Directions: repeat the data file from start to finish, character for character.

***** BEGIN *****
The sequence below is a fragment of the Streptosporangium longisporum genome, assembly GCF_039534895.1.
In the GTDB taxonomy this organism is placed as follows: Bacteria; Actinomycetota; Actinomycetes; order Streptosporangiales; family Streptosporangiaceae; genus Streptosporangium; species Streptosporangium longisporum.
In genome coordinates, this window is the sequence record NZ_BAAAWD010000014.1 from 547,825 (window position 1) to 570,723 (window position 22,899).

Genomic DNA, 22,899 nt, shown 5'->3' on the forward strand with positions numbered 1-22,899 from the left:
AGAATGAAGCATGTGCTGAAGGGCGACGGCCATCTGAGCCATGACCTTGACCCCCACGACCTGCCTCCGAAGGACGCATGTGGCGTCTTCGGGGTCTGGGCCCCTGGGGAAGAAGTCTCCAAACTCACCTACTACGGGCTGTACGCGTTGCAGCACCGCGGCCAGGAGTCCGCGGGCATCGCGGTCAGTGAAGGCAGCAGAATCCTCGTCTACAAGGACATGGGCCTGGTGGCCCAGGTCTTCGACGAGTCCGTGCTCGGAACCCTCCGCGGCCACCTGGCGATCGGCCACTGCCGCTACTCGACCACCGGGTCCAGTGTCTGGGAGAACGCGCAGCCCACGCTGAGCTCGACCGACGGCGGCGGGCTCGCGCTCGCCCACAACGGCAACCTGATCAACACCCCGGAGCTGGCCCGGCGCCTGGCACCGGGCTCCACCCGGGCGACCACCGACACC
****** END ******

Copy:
The sequence below is a fragment of the Streptosporangium longisporum genome, assembly GCF_039534895.1.
In the GTDB taxonomy this organism is placed as follows: Bacteria; Actinomycetota; Actinomycetes; order Streptosporangiales; family Streptosporangiaceae; genus Streptosporangium; species Streptosporangium longisporum.
In genome coordinates, this window is the sequence record NZ_BAAAWD010000014.1 from 547,825 (window position 1) to 570,723 (window position 22,899).

Genomic DNA, 22,899 nt, shown 5'->3' on the forward strand with positions numbered 1-22,899 from the left:
AGAATGAAGCATGTGCTGAAGGGCGACGGCCATCTGAGCCATGACCTTGACCCCCACGACCTGCCTCCGAAGGACGCATGTGGCGTCTTCGGGGTCTGGGCCCCTGGGGAAGAAGTCTCCAAACTCACCTACTACGGGCTGTACGCGTTGCAGCACCGCGGCCAGGAGTCCGCGGGCATCGCGGTCAGTGAAGGCAGCAGAATCCTCGTCTACAAGGACATGGGCCTGGTGGCCCAGGTCTTCGACGAGTCCGTGCTCGGAACCCTCCGCGGCCACCTGGCGATCGGCCACTGCCGCTACTCGACCACCGGGTCCAGTGTCTGGGAGAACGCGCAGCCCACGCTGAGCTCGACCGACGGCGGCGGGCTCGCGCTCGCCCACAACGGCAACCTGATCAACACCCCGGAGCTGGCCCGGCGCCTGGCACCGGGCTCCACCCGGGCGACCACCGACACC